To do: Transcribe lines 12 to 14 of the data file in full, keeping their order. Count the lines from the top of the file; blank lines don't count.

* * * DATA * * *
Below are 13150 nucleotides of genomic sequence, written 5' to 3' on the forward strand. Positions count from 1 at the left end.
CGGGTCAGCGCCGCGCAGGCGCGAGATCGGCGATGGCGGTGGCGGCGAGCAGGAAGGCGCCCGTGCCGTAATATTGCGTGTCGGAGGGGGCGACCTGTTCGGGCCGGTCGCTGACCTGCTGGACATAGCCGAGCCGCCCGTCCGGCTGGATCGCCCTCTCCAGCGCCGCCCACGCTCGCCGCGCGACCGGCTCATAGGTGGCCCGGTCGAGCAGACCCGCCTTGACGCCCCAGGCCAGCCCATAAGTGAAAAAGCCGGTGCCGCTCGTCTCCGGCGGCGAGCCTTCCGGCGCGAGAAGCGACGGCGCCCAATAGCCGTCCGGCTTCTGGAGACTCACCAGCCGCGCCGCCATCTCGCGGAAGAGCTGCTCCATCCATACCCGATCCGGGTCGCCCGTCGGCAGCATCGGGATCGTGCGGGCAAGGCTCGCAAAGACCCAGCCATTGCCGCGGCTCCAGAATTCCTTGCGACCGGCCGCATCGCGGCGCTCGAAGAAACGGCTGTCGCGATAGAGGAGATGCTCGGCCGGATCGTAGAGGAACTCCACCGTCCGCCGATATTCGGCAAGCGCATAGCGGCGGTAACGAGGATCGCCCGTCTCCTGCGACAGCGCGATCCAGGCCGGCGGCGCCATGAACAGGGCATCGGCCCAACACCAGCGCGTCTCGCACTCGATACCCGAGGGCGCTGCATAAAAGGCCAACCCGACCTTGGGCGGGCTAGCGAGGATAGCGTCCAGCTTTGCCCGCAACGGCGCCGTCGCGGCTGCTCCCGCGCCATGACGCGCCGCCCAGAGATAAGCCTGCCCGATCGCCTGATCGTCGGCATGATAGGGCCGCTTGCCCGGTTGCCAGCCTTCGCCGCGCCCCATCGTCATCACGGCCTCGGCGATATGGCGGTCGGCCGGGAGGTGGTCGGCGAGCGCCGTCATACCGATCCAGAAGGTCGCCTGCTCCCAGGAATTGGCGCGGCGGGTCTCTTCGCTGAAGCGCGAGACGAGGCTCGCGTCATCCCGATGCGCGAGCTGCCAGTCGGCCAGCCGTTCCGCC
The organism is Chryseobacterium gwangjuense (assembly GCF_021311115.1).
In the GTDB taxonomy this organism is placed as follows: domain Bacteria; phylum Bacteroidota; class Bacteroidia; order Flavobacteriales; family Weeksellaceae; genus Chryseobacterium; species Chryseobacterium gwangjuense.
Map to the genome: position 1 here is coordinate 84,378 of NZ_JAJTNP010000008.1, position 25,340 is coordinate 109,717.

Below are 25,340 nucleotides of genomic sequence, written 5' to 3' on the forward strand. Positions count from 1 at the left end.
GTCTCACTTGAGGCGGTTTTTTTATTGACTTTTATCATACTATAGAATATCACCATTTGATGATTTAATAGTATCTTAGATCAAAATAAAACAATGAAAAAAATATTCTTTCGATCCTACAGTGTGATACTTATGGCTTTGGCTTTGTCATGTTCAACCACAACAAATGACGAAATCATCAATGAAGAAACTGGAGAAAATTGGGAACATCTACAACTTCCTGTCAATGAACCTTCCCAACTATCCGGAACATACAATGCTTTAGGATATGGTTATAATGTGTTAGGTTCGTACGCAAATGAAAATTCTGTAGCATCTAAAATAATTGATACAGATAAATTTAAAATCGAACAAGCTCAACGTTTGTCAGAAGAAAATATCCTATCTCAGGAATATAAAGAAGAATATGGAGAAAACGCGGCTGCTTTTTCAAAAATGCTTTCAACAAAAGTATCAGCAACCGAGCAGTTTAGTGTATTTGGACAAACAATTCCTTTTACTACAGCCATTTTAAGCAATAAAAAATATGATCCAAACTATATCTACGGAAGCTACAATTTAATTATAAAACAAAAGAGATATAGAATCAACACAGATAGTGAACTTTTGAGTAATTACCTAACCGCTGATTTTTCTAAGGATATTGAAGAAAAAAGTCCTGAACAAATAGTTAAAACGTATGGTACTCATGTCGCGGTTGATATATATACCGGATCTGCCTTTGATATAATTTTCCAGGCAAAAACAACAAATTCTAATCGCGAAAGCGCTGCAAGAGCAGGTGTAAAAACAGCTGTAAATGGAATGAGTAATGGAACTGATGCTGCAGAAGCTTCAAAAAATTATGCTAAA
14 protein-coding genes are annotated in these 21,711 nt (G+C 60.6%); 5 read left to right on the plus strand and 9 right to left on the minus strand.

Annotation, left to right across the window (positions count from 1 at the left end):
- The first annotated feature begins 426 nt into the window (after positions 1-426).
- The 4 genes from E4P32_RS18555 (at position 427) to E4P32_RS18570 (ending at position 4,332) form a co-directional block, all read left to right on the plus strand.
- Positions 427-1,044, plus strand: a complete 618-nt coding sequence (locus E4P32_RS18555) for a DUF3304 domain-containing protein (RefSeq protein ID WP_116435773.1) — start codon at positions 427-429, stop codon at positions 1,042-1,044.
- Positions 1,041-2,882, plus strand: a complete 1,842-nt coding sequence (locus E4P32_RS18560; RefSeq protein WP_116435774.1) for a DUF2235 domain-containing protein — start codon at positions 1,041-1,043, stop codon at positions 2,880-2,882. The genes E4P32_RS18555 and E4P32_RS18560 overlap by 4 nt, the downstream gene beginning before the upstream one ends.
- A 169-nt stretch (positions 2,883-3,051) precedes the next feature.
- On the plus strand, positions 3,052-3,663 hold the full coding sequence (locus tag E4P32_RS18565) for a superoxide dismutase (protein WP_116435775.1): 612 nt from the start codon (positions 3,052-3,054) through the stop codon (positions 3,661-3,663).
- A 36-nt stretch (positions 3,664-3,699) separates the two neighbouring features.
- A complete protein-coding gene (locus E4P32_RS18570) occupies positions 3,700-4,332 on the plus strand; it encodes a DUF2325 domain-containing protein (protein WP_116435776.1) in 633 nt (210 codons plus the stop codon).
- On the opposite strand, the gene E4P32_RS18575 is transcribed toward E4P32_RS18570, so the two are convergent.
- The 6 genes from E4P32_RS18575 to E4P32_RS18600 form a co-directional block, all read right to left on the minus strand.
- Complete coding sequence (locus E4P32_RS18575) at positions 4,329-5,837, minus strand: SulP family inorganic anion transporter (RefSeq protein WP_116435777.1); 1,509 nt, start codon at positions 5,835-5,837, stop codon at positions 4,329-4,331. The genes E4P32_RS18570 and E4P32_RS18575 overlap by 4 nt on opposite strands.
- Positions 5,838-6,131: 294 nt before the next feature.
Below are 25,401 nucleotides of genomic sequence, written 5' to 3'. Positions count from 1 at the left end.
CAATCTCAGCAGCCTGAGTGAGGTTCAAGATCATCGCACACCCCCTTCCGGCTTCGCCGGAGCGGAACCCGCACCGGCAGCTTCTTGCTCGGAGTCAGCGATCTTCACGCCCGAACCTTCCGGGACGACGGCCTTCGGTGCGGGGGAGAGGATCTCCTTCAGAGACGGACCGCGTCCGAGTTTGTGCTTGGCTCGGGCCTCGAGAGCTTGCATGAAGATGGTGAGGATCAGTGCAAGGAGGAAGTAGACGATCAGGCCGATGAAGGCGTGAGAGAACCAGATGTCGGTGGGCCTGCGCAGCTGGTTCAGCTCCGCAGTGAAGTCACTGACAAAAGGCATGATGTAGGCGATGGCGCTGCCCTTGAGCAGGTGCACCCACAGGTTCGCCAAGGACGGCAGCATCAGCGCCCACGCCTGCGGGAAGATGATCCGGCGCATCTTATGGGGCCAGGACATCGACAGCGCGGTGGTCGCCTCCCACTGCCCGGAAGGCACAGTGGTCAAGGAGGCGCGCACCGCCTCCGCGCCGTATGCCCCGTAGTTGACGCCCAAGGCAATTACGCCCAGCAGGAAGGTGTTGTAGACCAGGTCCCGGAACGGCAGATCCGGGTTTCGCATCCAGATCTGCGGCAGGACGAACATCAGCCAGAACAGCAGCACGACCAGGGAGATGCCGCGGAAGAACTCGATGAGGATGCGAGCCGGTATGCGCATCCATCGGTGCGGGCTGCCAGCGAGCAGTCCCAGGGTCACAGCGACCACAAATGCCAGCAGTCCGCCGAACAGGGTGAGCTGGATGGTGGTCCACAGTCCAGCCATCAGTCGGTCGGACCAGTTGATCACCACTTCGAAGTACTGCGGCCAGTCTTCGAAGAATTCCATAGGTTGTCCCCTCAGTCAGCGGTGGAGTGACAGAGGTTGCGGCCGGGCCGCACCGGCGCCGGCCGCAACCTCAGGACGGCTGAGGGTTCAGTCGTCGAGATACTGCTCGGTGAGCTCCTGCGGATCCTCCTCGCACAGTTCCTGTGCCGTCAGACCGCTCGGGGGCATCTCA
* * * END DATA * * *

- Positions 427-1,044, plus strand: a complete 618-nt coding sequence (locus E4P32_RS18555) for a DUF3304 domain-containing protein (RefSeq protein ID WP_116435773.1) — start codon at positions 427-429, stop codon at positions 1,042-1,044.
- Positions 1,041-2,882, plus strand: a complete 1,842-nt coding sequence (locus E4P32_RS18560; RefSeq protein WP_116435774.1) for a DUF2235 domain-containing protein — start codon at positions 1,041-1,043, stop codon at positions 2,880-2,882. The genes E4P32_RS18555 and E4P32_RS18560 overlap by 4 nt, the downstream gene beginning before the upstream one ends.
- A 169-nt stretch (positions 2,883-3,051) precedes the next feature.